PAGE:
Finland’s rally-crazed and Kimi-blinkered youth, however, are loving it. Through the streets of Jyväskylä, where rally HQ is based, a blue-and-white body-painted throng creates a dense daily bustle that’s a rich visual accompaniment to the burble-pop-rumble soundtrack of rally machinery returning to, or venturing from, service. It’s clear that even in this rally-mad land that pops out winners like Smarties from a tube (Tommi Mäkinen, Marcus Grönholm, Juha Kankkunen and Markku Alén all stroll through the lobby of the rally HQ hotel during one 10-minute spell), a certain Mr Räikkönen is held in particular affection. One of those enjoying the weekend’s festivities, Lina Virtanen, offers her thoughts on his appeal: “He’s the most famous sportsman in Finland,” she says, “and people think he’s more relaxed now. After his first rallies the papers were punishing him like crazy because he wasn’t finishing. But that’s gone away because they can see how hard he is trying and that he is working to get better. He has fans who are adults and fans who are kids. You’re English, right? Maybe he’s a bit like David Beckham for you.”
As the lissome Lina talks, she is good-naturedly accosted by a group of lads of the type you’d imagine would make up a Räikkönen barmy army. “They’re typical,” she says. “They get wasted on the Thursday, sleep for a couple of hours, come out to a stage, then drink some more.” She translates a snatch of their conversation: “They’re saying, ‘We don’t know how we got home last night. We don’t even know where we’re staying, but we wanted to see Kimi.’ They asked me to go with them to the next stage. Er, no thanks.”
Such is the level of Räikkönen fever in these parts, the degree of success achieved seems almost academic. His being here, a champion on his home event (something never possible in F1 owing to the non-existence of a Finnish GP) is reason enough to celebrate.
The man himself, however, is predictably underwhelmed by the hoopla. With a hint of a half-smile cracking the right side of his mouth, he notes: “Ach… you know I never really had any interest if it’s home or whatever. For me it doesn’t matter. In the end the things are the same. Even in Finland… You know how things are in Finland [he rolls his eyes and smiles, laughing at his famously crazy fans].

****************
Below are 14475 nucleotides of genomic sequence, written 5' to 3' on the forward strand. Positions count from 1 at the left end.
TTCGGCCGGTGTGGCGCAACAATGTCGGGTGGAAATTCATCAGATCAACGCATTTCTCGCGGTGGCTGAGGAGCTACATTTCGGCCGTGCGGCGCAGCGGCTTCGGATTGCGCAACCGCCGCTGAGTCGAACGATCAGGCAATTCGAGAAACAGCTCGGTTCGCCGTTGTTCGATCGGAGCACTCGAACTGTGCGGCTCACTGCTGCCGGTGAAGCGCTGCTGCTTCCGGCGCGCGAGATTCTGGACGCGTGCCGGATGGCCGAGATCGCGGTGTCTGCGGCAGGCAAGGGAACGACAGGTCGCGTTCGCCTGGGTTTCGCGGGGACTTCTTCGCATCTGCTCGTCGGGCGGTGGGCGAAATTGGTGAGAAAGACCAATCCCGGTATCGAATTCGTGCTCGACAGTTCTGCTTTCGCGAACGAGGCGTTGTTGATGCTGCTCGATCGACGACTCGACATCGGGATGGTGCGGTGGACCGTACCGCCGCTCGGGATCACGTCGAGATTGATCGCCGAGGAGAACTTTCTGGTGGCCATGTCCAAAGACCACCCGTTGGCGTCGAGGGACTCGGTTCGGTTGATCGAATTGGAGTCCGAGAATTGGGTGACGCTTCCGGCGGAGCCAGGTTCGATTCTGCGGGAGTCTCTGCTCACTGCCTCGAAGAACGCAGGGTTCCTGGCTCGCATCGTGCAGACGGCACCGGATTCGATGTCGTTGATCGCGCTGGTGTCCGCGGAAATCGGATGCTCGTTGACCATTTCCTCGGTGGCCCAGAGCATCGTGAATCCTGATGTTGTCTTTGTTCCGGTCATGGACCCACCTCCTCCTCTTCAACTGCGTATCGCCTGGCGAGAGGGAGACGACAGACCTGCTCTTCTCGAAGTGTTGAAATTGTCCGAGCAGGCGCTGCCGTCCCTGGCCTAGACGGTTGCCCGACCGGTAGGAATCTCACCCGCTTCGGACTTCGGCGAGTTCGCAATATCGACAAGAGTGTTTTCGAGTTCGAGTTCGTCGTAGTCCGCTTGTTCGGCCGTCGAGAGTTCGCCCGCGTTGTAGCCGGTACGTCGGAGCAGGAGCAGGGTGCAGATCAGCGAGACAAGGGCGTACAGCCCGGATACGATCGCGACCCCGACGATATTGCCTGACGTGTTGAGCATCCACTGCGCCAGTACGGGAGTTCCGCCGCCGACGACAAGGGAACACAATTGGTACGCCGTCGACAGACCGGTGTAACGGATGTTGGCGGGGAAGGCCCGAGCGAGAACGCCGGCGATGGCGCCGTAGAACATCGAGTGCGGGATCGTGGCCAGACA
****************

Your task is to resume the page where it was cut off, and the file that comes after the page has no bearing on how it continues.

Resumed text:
“In F1, whether you were in China or in France… it made no difference. You do the same things at the same time. You go to a foreign country so the culture is a little bit different, but in the end it all becomes the same.”
“In F1 I didn’t have to think, everything was just natural. Now we’re not at that level of ‘not thinking’”
Get the feeling Kimi is a hard man to impress?
He’s not immune, however, to his fans’ loyalty and passion, and in his own cool way seems almost touched by it: “I don’t know really what to think, but it’s nice to have support when we are learning so much and not getting the big results. It’s always important to have those people. It’s a good thing and good for the rally.”
The theme of ‘learning’ is one that pops up often in any conversation about Räikkönen’s 2010 adventure. And he admits his season is all about adapting to the varied demands of new car, new team, new countries, thumping rocks with abandon, a smorgasbord of surfaces: “On a track you always have the same road that you learn, but in rallying it’s always a new road, so it’s always difﬁcult.”
But perhaps hardest of all to get used to is the voice in his head: that of Kaj Lindström. Kimi observes: “I was used to talking on the radio in racing, of course, but the big difference is that you really have to listen in rallying, to your pace notes. Most of the mistakes are made when I have not heard something right. It’s hard to learn. It doesn’t happen immediately because it’s such a new thing.”
For a man so often dismissed in Formula 1 as incommunicative (‘The Arctic Mute’, as one press veteran would have it) Kimi is remarkably lucid on topics that engage him, such as the process of driving. And the mental, physical process of making a WRC car go faster is something that interests him – indeed, right now, is his life’s purpose.